The Obvious Next StepBy
While the Yankees’ winning ways have returned a little bit, I can’t be the only one who’s still worried about their production. Even when the Yankees win, there’s places where improvement could be had. A weak outing by a starter, a fat 0-fer in the middle of lineup, a barely-avoided bullpen meltdown – it’s these kind of things that the Yankees have to knock out of their system to become the champions we all know they are. A World Series team has no weakness, never loses, and always gets strong production out of the lineup 1-9.
I think it’s safe to say that the Yankees have probably pushed as far as can without external help. It’s silly to expect recoveries out of Posada and Jeter, and equally ridiculous to believe that Ivan Nova will actually start striking people out on his own. Likewise, it’s perfectly reasonable to suspect that Bartolo Colon will keep his ERA nice and reasonable and that Curtis Granderson will hit approximately seven gazillion homers, mostly off lefties. But what they’re doing now, even if it stays the same, needs to be helped out. This is where you and I come in, noble fans.
The best way for a fan to help their team of choice is to appease the baseball gods for games to come. I’m not talking about actual god (Mariano Rivera, blessed lord of the cutter, ruler of the bullpen, etc), but rather those magical beings up in the sky who give Cliff Lee doubles and have Jay Bruce fly out with Wilson Valdez pitching in the nineteenth inning. When annoyed that a pitching duel turned out to be anything but – look at Halladay v. Lincecum in the 2010 NLCS after one thew a no-hitter and one whiffed 14 – your wrath should be pointed at the baseball gods. My sources are trying to track down why the baseball gods love Edgar Renteria (2-time WS MVP) so much, but no dice yet.
It’s time to sacrifice one of our dear Yankees to the baseball gods above. Trust me, I know it’s not easy to bring this topic up, but there’s nothing else we can do. The Yankees have reached the limit of improvement that can be gained through normal options such as talking to Kevin Long, taking extra BP, and learning extra pitches. Supernatural options are the only options left. The question becomes – and this is the most important question – who?
When picking your sacrifice to the baseball gods, you need to toe some very careful lines. On one hand, sacrificing your stumbling, scuffling and occasionally-benched DH is like laughing at them, like throwing them your trash. Here, we don’t need this! Maybe you can do something with it. The baseball gods are not the waiver wire, and they demand respect. On the other hand, you don’t want to be sacrificing your star prospects or monstrously powerful cleanup hitters. After the sacrifice happens, after all, you still need some power in your lineup. A sacrifice will improve the way the baseball gods look at your team, but they’re not going to have Eduardo Nunez slug 30 homers. Then, there’s the matter of team history: a rule five pick or a half-season rental really has no attachment to the team, whereas a pointlessly long and overpriced contract is a burden on both the team and the gods.After a long and rigorous selection period, I’ve narrowed down exactly who should be sacrificed:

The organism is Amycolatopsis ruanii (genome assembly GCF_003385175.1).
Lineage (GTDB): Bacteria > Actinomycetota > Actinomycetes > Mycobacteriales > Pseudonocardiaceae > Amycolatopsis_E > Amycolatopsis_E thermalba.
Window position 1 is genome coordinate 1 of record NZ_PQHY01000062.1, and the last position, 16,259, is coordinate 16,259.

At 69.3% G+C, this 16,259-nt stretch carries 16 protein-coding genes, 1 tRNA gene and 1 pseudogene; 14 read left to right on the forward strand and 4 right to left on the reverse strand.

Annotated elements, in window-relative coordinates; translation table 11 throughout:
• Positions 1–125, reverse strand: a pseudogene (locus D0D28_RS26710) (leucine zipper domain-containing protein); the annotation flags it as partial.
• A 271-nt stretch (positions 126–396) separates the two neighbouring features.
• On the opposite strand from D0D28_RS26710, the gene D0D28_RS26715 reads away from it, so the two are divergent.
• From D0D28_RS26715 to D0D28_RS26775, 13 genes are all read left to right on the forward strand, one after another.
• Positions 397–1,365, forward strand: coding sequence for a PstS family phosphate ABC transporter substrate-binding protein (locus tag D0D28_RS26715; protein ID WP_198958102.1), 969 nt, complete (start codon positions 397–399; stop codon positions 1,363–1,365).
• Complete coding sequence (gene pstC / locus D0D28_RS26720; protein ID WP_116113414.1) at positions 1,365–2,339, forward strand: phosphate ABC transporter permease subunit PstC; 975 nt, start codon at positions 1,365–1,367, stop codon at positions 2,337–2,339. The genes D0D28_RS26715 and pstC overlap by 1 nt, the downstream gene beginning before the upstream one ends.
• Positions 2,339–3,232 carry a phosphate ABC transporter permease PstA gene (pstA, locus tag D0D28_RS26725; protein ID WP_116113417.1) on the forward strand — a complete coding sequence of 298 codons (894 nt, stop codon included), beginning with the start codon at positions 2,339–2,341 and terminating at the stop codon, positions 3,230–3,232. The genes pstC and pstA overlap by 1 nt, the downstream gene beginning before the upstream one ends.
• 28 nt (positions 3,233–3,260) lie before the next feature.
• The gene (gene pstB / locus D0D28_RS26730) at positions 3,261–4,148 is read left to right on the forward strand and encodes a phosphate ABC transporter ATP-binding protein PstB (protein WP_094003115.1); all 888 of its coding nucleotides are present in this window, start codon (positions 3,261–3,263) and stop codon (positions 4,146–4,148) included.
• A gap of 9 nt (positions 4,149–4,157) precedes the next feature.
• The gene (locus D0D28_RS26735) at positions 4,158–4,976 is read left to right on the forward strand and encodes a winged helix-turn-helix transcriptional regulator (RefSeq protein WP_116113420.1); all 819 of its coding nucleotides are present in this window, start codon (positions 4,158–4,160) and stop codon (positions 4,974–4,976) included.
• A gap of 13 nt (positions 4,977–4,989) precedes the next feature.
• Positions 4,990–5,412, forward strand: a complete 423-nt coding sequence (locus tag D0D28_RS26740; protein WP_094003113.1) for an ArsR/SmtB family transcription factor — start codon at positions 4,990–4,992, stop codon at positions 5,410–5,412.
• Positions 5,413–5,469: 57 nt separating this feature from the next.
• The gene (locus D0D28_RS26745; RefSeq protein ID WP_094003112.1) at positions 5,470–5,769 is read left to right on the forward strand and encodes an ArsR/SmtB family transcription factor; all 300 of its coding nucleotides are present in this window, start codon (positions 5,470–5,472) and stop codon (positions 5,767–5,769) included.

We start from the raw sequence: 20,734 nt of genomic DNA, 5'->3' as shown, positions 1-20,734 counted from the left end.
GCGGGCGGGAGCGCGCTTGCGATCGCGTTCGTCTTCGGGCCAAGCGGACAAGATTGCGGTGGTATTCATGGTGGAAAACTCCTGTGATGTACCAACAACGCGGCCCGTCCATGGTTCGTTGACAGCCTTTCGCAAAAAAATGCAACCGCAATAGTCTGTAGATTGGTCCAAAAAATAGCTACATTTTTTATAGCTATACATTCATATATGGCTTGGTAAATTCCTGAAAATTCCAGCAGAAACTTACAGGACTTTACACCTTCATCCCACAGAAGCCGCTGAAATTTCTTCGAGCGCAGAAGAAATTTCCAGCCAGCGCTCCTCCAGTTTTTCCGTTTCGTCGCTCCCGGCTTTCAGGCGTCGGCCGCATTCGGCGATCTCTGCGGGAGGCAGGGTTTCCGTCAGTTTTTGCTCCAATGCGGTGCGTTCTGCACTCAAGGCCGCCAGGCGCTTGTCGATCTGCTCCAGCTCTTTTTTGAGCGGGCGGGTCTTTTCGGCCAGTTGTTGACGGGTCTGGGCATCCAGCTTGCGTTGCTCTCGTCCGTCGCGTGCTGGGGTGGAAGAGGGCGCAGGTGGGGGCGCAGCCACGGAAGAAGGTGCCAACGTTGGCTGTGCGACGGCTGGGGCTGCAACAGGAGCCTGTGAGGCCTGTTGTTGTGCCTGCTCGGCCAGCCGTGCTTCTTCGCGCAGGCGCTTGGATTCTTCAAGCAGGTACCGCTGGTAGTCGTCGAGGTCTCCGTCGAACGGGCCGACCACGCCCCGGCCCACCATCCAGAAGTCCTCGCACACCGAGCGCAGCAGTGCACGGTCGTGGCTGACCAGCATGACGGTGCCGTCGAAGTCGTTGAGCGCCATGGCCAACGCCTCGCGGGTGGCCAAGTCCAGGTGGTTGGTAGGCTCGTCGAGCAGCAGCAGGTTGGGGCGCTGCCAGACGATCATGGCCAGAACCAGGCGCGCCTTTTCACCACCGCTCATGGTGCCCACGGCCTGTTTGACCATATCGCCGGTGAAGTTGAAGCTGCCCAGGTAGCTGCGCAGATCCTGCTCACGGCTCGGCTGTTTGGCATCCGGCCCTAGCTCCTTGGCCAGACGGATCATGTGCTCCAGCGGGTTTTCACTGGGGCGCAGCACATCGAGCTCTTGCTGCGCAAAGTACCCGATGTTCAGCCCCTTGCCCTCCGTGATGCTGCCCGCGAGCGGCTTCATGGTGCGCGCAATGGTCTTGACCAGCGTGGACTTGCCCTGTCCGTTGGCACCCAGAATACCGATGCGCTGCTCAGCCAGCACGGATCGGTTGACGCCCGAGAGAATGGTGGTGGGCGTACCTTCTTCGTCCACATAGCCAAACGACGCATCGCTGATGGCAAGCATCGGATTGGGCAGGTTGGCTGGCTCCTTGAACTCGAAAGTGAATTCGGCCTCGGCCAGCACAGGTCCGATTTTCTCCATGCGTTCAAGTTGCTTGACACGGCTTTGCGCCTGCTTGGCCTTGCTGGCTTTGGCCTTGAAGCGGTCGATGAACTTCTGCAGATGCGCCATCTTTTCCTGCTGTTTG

In many ways, this is a totally obvious answer and required very little thought on my part. There is only one pitcher on the Yankees staff that is good (but not too good), could be replaceable (but not easily), and has the mystique and aura of the team all bundled up inside of him: Joba Chamberlain.
Joba’s strong numbers from this year make him a worthy candidate, and his Yankee history makes him as sentimentally valuable as any family heirloom. No one else on the current 25-man has been hailed as both the next Mariano Rivera and the next potential number one starter, all while suffering a role-changing injury. On top of that, Joba’s farm heritage and extensive history of being ripped by the New York media about everything to his performance to his weight make him a quintessentially Yankee sacrifice. In basically every way, Joba is the perfect sacrifice to make sure Bartolo Colon’s arm doesn’t fall off andhave Nova learn a strikeout pitch in a vision. Also, the baseball gods love a good fistpump.
Other alternatives: Phil Hughes (pending injury), Ivan Nova (pending effectiveness)
This one was tougher, but I made the decision and decided the best option was Brett Gardner.
While Gardner may not seem the best option at first, a longer look at his numbers and history prove he’s the right choice. He got off to a terrible slump, he’s managed to pull himself together over the past couple of weeks and has created a slash line acceptable for a sacrifice (.262/.350/.404). Like Joba, Gardner is a product of the Yankees farm system and was part of the magical 2009 World Series team, despite his less-than-stellar numbers in the postseason. Gardner makes a prime target because he doesn’t hit home runs, and sacrificing him is an implicit agreement to forgo smallball and acknowledge that homers are the only way anyone will score this season. Additionally, Gardner wears high socks, and there’s nothing the baseball gods love more than a ballplayer in high socks.
It’s tough when a baseball team has reached this point in its life, but with the obvious solutions looming in front of both the team and the fans, there’s nothing any of us can do but follow through. Knowing that both these players will most likely go to baseball heaven is, of course, one of the few positives. In baseball heaven, Joba truly is the number one starter we all know he can be, and Gardner never gets caught stealing.
(note: Emma Span of baseball prospectus helped formulate this idea.)